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Thursday, September 18, 2014

Lion prides roam around ol Donyo Lodge, Chyulu Hills, Kenya

Dereck Joubert, founder of the Great Plains Foundation and the Big Cats Initiative (BCI) along withRichard Bonhamco–founder of the Big Life Foundation, have announced that a steady increase in lion population in Kenya’s greater Amboseli–Chyulu Hills conservation area has resulted in consistent sightings of this crucial predator by guests of ol Donyo Lodge.

Two lion prides, 13 lions, have returned to the Chyulu Hills of Kenya, a large conservation area with a view ofMount Kilimanjaro, the highest free–standing mountain in the world, known as “The House of God.”

Seven years ago there was a near loss of lions in the region, once famous for abundant wildlife and the largest tusked elephants in the world. Big Life, founded in 2010 with photographer Nick Brandt, was the first organization in Africa with coordinated anti–poaching operations. Big Life, led by Bonham, worked together with local rangers and the Maasai people to save the lions.

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Great Plains Conservation’s CEO and filmmaker Dereck Joubert, partner in ol Donyo Lodge, founded BCI with his wife, award–winning photographer Beverly Joubert, and the National Geographic Society 5 years ago. One of their goals was to protect the remaining 20,000 lions thought to be in existence in Africa. BCI has currently funded and coordinated 56 big cat projects in 22 countries.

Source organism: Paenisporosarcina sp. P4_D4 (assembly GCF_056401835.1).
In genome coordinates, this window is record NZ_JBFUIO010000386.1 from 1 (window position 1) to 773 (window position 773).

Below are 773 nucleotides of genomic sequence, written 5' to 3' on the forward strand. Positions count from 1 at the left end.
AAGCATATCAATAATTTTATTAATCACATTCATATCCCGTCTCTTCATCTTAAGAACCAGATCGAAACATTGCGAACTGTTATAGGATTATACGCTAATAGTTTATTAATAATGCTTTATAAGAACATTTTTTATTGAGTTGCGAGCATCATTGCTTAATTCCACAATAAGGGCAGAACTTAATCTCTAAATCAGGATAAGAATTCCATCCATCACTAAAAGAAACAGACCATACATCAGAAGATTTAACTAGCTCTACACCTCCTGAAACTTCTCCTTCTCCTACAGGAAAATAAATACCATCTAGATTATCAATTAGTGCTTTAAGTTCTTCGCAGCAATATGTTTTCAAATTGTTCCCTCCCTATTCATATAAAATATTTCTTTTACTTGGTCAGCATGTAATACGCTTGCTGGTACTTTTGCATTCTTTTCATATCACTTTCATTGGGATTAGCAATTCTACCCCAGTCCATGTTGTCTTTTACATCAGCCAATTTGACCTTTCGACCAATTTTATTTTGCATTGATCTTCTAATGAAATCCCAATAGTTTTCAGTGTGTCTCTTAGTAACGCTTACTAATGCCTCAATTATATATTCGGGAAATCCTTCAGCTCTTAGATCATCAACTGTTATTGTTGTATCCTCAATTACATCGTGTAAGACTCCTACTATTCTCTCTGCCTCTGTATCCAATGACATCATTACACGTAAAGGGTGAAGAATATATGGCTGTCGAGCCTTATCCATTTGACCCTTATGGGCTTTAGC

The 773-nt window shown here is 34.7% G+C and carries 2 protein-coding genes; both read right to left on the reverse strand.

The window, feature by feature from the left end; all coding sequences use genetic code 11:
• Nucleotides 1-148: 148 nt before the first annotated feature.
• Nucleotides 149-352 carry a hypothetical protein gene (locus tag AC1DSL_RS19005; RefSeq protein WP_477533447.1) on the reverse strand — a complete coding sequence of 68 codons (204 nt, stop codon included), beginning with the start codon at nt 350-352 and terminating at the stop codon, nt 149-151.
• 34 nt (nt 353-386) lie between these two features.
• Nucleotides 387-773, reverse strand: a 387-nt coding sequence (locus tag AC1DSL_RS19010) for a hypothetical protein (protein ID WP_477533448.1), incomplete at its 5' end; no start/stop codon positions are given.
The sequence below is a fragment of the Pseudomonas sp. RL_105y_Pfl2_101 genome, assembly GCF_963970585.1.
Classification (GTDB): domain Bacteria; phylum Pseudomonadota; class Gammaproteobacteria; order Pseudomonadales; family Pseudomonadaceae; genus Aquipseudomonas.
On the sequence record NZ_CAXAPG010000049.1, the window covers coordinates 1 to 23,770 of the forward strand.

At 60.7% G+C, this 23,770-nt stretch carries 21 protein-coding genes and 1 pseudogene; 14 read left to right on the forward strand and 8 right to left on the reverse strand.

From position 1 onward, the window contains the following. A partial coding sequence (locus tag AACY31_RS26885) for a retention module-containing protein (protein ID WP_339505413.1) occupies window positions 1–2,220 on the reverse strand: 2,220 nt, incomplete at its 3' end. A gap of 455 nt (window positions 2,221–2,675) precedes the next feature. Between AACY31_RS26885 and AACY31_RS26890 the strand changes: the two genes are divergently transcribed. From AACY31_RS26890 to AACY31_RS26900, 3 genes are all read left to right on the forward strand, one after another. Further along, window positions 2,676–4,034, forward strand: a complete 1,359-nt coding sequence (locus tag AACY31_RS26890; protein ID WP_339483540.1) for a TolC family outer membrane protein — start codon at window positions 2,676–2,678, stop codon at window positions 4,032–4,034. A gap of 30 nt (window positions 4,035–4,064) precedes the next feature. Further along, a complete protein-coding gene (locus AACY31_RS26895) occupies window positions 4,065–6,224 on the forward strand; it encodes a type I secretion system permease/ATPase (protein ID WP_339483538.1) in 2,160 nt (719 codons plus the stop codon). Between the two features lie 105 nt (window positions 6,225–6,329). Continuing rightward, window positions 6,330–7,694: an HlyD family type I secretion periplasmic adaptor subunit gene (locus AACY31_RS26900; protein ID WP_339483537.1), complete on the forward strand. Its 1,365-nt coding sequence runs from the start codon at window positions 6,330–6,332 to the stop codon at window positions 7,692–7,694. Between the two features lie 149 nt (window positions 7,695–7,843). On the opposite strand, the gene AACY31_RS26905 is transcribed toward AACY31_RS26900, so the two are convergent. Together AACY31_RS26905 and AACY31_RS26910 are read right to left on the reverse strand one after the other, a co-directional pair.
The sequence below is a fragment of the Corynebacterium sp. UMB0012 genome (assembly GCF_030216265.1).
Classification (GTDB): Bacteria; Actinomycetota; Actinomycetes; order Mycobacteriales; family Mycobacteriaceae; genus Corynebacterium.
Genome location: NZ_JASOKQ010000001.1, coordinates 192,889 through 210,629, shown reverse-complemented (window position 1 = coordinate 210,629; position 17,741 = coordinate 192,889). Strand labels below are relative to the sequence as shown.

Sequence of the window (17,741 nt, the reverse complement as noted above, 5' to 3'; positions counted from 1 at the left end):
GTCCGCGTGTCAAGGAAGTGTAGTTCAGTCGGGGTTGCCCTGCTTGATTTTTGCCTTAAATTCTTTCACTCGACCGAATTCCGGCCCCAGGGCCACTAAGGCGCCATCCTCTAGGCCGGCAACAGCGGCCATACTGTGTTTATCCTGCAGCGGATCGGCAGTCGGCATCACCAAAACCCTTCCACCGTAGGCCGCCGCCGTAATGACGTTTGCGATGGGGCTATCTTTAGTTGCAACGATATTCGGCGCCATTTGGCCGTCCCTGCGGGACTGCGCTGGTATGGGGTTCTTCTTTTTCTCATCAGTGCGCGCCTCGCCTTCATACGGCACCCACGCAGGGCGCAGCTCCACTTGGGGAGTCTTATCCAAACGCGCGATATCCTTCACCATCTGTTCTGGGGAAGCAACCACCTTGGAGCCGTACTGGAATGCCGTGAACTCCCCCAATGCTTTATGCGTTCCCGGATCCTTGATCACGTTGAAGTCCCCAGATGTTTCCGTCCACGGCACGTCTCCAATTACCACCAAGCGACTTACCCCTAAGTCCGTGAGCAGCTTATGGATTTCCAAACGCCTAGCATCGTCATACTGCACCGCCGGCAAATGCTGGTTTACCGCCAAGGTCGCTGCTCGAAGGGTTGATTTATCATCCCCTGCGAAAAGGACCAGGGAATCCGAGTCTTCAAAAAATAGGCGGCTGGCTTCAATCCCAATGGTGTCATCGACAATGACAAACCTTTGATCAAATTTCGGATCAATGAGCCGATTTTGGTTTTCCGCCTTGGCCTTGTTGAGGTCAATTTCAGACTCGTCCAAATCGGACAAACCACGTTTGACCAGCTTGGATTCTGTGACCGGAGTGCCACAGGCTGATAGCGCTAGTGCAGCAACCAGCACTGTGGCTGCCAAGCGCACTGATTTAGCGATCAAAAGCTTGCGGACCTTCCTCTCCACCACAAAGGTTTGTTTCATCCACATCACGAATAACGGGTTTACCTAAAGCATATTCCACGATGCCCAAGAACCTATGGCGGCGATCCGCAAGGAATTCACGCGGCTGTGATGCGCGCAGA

Dereck Joubert remarks: “A hundred years ago we think there were over a million lions. When I was born, maybe 450,000 lions roamed these plains. Today we niggle over if there are 20,000 or 35,000 lions left on the continent and forget to look over our shoulders at history. There have never been as few lions on the planet since 3.5 million years ago, when we think that lions evolved from the early sabre toothed cats.
We evolved because of big cats, and lions were the biggest in the landscape we wanted to dominate. At some stage there was a tipping point where we developed weaponry: spear, arrows, guns, and within a short time, it was the lions that were dancing to our music, not the other way around. We were no longer shaking in our skins at every roar in the darkness.”

Today in September 2014, conservation efforts are working in the Amboseli–Chyulu Hills conservation area, where lions are slowly returning to the land they once roamed. Thank you to those who have supported our appeal to save the fearsome lion!
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